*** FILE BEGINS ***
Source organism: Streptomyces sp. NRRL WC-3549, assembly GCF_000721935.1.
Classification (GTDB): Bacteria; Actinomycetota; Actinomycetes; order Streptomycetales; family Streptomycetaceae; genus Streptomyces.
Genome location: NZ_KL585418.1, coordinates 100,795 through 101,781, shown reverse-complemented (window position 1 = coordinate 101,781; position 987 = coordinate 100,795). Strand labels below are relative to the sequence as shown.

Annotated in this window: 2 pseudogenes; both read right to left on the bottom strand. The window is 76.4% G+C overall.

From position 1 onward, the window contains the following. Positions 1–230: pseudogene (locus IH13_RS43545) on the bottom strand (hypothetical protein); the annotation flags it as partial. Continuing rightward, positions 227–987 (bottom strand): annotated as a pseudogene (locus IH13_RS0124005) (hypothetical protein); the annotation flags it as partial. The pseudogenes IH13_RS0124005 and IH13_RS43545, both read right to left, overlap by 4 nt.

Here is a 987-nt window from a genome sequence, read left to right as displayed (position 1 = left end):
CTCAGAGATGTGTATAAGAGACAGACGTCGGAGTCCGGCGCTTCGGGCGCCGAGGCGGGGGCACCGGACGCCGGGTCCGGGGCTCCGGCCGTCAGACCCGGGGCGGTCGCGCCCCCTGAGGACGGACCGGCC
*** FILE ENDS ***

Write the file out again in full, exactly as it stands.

Source organism: Streptomyces sp. NRRL WC-3549, assembly GCF_000721935.1.
Classification (GTDB): Bacteria; Actinomycetota; Actinomycetes; order Streptomycetales; family Streptomycetaceae; genus Streptomyces.
Genome location: NZ_KL585418.1, coordinates 100,795 through 101,781, shown reverse-complemented (window position 1 = coordinate 101,781; position 987 = coordinate 100,795). Strand labels below are relative to the sequence as shown.

Annotated in this window: 2 pseudogenes; both read right to left on the bottom strand. The window is 76.4% G+C overall.

From position 1 onward, the window contains the following. Positions 1–230: pseudogene (locus IH13_RS43545) on the bottom strand (hypothetical protein); the annotation flags it as partial. Continuing rightward, positions 227–987 (bottom strand): annotated as a pseudogene (locus IH13_RS0124005) (hypothetical protein); the annotation flags it as partial. The pseudogenes IH13_RS0124005 and IH13_RS43545, both read right to left, overlap by 4 nt.

Here is a 987-nt window from a genome sequence, read left to right as displayed (position 1 = left end):
CTCAGAGATGTGTATAAGAGACAGACGTCGGAGTCCGGCGCTTCGGGCGCCGAGGCGGGGGCACCGGACGCCGGGTCCGGGGCTCCGGCCGTCAGACCCGGGGCGGTCGCGCCCCCTGAGGACGGACCGGCC